An old townhouse built in the '30s in a residential suburban area.
After a brief excursus into the wildest ideas, the project concentrates on not distorting but exalting the forms already present. Through the elimination of the superfluous and by simplification, bringing natural light into the various rooms, playing with the high ceilings.
A rigorous design exercise, superimposed on a structural arrangement of the building from the foundation to the roof. With a meticulous attention to the energy requalification, to achieve the goal of bringing the house from energy class G to class A+ without compromising on aesthetics.
The large living room overlooks the garden. Wardrobes built into the masonry to make room for the few chosen objects of furniture. A wide oak flooring with very light walls for a calm and bright environment.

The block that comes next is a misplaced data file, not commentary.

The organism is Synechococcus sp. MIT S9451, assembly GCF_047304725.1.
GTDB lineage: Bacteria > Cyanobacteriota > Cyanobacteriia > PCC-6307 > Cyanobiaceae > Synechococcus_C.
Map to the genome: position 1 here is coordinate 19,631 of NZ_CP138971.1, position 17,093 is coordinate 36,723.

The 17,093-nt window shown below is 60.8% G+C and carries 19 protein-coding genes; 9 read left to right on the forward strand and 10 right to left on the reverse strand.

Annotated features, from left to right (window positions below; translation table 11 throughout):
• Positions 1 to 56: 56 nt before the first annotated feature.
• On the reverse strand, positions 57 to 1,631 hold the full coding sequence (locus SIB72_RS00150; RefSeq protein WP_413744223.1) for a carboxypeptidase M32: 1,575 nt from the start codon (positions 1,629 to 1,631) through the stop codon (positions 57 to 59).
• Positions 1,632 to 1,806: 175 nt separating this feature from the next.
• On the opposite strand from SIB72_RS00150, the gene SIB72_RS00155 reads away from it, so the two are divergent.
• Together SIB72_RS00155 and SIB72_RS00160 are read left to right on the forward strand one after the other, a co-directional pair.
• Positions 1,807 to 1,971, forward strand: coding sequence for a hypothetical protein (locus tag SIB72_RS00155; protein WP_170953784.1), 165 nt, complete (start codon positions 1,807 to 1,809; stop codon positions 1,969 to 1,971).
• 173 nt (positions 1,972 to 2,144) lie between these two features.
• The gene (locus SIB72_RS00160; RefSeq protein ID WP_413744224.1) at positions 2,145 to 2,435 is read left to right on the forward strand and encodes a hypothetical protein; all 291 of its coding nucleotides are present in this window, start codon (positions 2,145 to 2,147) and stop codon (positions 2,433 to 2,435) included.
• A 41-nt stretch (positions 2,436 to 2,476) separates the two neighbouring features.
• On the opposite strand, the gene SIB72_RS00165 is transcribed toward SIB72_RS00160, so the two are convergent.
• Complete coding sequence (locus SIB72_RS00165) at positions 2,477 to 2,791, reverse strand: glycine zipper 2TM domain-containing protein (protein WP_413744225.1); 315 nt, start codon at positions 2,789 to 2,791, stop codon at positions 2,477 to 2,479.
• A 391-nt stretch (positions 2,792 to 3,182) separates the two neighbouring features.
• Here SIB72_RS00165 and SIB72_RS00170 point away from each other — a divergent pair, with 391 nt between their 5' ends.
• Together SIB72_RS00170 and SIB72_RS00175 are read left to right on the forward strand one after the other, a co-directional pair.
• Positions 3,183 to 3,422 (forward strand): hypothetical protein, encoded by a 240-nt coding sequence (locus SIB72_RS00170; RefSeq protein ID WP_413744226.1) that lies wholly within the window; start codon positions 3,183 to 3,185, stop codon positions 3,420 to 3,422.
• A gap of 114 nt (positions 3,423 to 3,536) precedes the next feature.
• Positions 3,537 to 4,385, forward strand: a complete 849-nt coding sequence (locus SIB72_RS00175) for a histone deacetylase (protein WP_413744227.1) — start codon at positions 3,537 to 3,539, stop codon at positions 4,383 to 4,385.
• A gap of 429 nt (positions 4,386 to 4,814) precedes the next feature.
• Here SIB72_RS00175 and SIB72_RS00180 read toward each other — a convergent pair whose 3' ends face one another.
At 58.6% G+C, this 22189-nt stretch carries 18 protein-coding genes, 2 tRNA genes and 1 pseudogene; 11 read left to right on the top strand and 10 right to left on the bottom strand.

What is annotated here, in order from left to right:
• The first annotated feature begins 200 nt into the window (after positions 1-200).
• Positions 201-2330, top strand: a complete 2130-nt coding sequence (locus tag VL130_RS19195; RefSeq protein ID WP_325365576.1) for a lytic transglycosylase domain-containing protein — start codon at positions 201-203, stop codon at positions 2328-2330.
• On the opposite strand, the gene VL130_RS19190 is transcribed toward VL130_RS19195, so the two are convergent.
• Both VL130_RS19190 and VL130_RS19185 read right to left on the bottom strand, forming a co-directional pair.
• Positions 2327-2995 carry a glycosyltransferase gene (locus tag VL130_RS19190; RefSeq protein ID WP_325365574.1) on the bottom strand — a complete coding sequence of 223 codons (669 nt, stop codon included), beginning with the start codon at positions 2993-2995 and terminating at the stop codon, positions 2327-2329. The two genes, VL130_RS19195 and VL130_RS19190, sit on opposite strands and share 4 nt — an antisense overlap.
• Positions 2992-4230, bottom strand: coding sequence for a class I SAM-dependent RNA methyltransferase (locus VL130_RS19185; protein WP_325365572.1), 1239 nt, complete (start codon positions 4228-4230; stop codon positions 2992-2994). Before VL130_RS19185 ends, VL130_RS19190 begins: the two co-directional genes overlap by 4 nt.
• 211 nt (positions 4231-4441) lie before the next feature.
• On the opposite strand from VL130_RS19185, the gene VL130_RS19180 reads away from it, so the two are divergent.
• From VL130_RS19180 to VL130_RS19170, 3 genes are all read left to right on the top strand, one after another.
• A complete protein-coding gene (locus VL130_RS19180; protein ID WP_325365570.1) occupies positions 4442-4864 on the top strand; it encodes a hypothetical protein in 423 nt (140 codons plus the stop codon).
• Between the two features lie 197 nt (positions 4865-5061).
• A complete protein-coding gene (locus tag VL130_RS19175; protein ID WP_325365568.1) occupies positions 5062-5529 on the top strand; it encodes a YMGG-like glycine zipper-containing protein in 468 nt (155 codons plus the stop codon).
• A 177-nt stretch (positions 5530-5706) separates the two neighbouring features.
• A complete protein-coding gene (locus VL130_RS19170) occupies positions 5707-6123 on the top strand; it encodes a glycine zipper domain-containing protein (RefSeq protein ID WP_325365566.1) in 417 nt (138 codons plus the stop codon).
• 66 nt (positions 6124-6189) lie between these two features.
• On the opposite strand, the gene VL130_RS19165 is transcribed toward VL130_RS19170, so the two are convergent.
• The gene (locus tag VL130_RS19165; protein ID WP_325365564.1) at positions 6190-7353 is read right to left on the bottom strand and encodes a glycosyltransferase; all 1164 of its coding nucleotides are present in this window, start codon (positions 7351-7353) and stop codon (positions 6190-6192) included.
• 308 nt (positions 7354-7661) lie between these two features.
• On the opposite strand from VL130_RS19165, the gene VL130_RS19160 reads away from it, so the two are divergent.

The existing staircase, simplified in its shape, develops like a sculpture towards the large skylight on the roof that illuminates the house during all times of the day.
For the energy requalification the building has been wrapped in a very thick insulation 'coat' on all sides with new high-performance windows and the typical Florentine shutters. The house only uses electricity, with underfloor heating on all floors, provided by a small heat pump and induction cooking
Since this is my own home, what better opportunity to experience a building site from the inside. So I dedicated myself for a year to this adventure as a bricklayer. To get to know the fatigue of the brick, learn on your own skin what it means to pursue certain details. An exhausting but intense and beautiful experience.